Derby City Guide - About Derby
Derby in Derbyshire is the UK's most central city, benefiting from the best of both worlds - a great cultural base situated in the East Midlands on the edge of the Peak District National park.
Elvaston Castle and Gardens in Derby
Derby is famous for setting in motion Britain's Industrial Revolution with some of the countrys first factories and spinning mills. It is equally famous for later factories of Rolls Royce, Royal Crown Derby and Railway engineering. The thriving City centre boasts an excellent range of entertainment venues, attractions, pubs, restaurants, parks and open spaces.
Derby is twinned with Osnabrück in Germany. Every year, Derby and Osnabrück each appoint an Envoy who spends twelve months in his or her twin city.
Derby also has friendship links with Kapurthala in Punjab, India, Haarlem in the Netherlands and Foncquevilliers in France. Derby has also joined Derbyshire County Council and South Derbyshire District Council in a link with Toyota City in Japan and in 2004 Derby signed a Memorandum of Understanding with Changzhi City in China.
Dialling Code for Derby UK: +44 (0) 1332
Derby's population. In 2014 the population od Derby was 252,500. There were significant changes between 2001 and 2015. Derby's population increased by more than 18,000 people . Derby has seen a large increase in the Polish population here.
Tourist Information: Derby Tourist Office, Assembly Rooms, Market Place, Derby DE1 3AH, tel: +44 (0) 1332 255 802,
Derby City MPs are, Margaret Beckett , Labour, for Derby South and Chris Williamson, Labour, for Derby North
The River Derwent flows north to south-east through Derby. Much of the city centre, which extends south of the river, is pedestrianised. The main thoroughfare runs from the Cathedral at the northern end to a crossroads called 'The Spot' at the southern end, changing its name along the way from Iron Gate (at the Cathedral) to Cornmarket (at the junction with Market Place) and finally to St Peter's Street (at the junction with Victoria Street). East of Iron Gate is Friar Gate, the Georgian area of the city. Northeast of the Cathedral is the Derby Industrial Museum.
Derby City Centre is quite compact with much of the central area a pedestrianised zone making shopping quite easy.
There are a good range of High street stores lining the Victorian buildings of pedestrianised Cornmarket and Victoria Street. Babington Buildings on nearby St Peter's Street houses a large Waterstones bookshop.
Sadler Gate and Iron Gate ( part of Derby Cathedral Quarter ) are lined with 16th-century buildings and boast numerous gift shops, clothes shops, pubs and restaurants.
The INTU centre replaced the former Eagle Centre. Open every day, INTU Derby is an all-weather shopping mall, located off St Peter's Street and London Road .
At the foot of Iron Gate is Market Hall which houses an indoor market (open Mon-Sat) selling clothes, fruit, vegetables, meat, fish and sweets. Enter by passing under the Guildhall clock from Market Place. A farmers' market is held in Market Place on the third Thursday of every month and the section between Albion Street and the bus station is also a vibrant market area where stallholders peddle individual, often handmade wares.
Derby's Cathedral Green has been redeveloped and a swing bridge built over the river derwent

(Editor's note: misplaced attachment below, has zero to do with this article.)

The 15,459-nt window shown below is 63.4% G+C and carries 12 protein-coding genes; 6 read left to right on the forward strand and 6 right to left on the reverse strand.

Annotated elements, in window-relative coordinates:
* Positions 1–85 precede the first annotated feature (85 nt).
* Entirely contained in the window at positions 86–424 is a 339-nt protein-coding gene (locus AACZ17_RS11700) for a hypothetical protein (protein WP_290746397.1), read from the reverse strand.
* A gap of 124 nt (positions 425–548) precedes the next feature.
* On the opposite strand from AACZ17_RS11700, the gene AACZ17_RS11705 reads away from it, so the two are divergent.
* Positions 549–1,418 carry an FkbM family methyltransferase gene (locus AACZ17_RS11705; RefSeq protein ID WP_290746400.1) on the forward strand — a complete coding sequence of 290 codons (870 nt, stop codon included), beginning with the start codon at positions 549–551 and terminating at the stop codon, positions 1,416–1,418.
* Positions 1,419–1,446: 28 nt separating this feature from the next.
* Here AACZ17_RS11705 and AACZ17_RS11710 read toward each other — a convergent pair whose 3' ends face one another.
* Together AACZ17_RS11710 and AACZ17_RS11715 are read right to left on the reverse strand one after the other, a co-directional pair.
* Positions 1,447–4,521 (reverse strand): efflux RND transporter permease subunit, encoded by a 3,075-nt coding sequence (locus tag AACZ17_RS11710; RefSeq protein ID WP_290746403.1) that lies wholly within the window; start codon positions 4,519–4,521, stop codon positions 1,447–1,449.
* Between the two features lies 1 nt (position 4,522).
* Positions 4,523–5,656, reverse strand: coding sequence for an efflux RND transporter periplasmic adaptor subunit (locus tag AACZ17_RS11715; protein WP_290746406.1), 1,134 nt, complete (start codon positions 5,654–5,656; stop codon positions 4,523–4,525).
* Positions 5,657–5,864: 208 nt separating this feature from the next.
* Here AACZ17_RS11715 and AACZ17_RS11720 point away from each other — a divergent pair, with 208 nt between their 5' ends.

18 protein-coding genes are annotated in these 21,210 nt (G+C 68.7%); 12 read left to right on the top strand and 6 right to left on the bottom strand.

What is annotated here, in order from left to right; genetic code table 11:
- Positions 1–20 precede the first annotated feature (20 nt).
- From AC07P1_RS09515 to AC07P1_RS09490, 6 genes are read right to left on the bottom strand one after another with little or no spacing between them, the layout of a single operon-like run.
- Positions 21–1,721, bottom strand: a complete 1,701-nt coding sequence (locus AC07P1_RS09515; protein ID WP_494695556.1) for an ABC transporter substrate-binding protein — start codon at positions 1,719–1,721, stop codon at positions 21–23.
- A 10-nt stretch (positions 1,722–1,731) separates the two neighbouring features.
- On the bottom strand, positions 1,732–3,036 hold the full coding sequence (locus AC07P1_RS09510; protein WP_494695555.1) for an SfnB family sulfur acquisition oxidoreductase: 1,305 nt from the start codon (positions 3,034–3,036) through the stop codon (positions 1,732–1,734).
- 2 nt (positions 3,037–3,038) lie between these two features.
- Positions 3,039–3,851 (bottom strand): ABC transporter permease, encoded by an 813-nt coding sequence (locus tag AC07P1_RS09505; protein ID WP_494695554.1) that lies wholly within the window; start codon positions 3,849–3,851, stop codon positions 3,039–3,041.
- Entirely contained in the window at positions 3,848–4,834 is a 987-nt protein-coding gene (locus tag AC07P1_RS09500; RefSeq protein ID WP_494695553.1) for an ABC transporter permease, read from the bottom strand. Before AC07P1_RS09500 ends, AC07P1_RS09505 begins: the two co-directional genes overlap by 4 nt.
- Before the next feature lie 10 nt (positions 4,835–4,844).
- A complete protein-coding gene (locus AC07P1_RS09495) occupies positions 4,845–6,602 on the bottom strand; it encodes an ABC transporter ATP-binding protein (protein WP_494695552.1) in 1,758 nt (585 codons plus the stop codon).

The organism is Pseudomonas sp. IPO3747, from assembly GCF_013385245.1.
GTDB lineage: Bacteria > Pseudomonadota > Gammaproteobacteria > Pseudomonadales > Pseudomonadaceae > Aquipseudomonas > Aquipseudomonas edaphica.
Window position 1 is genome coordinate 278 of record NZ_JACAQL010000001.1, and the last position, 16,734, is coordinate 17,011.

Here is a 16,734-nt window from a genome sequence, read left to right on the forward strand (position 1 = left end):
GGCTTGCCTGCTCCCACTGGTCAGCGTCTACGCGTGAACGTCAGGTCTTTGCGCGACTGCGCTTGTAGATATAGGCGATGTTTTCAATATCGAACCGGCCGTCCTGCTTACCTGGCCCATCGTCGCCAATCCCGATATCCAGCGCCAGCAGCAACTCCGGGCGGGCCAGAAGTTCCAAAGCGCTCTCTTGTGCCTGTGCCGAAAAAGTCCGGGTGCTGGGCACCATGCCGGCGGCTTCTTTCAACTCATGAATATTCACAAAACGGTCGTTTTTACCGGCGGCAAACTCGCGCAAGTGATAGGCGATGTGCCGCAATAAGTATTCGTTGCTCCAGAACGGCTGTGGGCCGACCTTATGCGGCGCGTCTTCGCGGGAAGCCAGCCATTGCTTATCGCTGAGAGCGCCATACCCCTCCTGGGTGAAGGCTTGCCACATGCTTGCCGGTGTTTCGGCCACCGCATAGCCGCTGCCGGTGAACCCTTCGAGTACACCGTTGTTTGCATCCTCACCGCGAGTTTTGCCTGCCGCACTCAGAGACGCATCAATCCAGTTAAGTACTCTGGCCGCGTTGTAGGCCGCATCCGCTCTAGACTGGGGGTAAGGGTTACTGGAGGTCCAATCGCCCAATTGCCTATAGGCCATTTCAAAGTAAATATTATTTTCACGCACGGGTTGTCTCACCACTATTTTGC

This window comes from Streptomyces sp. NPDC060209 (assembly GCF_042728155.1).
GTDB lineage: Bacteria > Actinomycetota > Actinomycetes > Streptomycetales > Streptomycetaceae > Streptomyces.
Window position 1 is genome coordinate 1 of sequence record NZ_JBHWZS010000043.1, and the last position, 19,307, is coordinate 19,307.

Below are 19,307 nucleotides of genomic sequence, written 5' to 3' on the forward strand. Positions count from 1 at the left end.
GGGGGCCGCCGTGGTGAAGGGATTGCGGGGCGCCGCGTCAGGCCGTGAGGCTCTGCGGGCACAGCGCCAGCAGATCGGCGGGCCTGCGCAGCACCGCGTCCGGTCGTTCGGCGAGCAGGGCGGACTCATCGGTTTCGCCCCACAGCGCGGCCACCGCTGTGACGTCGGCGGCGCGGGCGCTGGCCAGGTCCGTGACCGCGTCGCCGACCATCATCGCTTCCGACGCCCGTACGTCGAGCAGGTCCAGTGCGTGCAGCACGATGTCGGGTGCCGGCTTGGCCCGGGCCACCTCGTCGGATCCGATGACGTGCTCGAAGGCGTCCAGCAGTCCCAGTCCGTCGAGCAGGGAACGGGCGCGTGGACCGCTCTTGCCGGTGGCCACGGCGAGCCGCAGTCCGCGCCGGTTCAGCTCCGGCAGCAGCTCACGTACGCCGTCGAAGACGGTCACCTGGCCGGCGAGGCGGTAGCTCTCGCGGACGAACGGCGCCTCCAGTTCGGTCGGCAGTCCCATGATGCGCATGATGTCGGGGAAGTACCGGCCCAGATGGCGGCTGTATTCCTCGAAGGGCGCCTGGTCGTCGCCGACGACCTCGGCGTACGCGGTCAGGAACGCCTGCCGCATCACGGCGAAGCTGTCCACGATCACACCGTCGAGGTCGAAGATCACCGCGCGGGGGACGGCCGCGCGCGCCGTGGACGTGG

Derby Cityscape is a government-funded body given the task of making Derby city centre a better place to live and visit.
It was created in recognition of the fact that the centre had seen relatively little development over the past few years in comparison to East Midlands rival cities Nottingham and Leicester.
The project brings together a number of partners including Derby City Council and the East Midlands Development Agency who will work with commercial and retail companies in the coming years to bring the plans to life.
Cityscape divides the city into a number of areas with different plans for each:
Castle Ward :
The area between Derby train station and the main centre will be turned into an urban community with bars and cafes, new homes and shops.
The idea is it should be a 'gateway to the city'.
Friar Gate :
Derby's 'business quarter' will see new office developments and a new purpose-built centre to house creative industries.
Civic Quarter/Beckett Well :
The heart of the city centre, including the new Visual Arts and Media Centre, new and upgraded open spaces at Market Place and Cathedral Gardens, apartments on Full Street, a new 4 star hotel and the Riverlights development
Derby Industrial Museum
A Grade I listed building identifies outstanding architectural or historic interest in a small proportion of all listed buildings. In Derby there are nine buildings of exceptional interest. They are
St Mary's Bridge Chapel on Bridge Gate, built in the 14th Century
Church of St Mary Church Lane Chaddesden, built in 1357
Church of All Saints ( Derby Cathedral ) Tower built in the 16th Century
County Hall in St Mary's Gate , dating from 1660
St Helen's House on King Street , dating from 1726
Bakewell's Gates at The Silk Mill, dating from 1728
The Homestead with Gatepiers in Sitwell Street Spondon, dating from 1740
Pickfords House in Friar Gate, dating from 1770
Darley Abbey Mills, dating from 1792
There are also 40 buildings listed Grade II* - buildings which are of more than special interest and 338 listed Grade II ( buildings of special interest ).
Please visit Derby Photographs for a photograph tour of Derby
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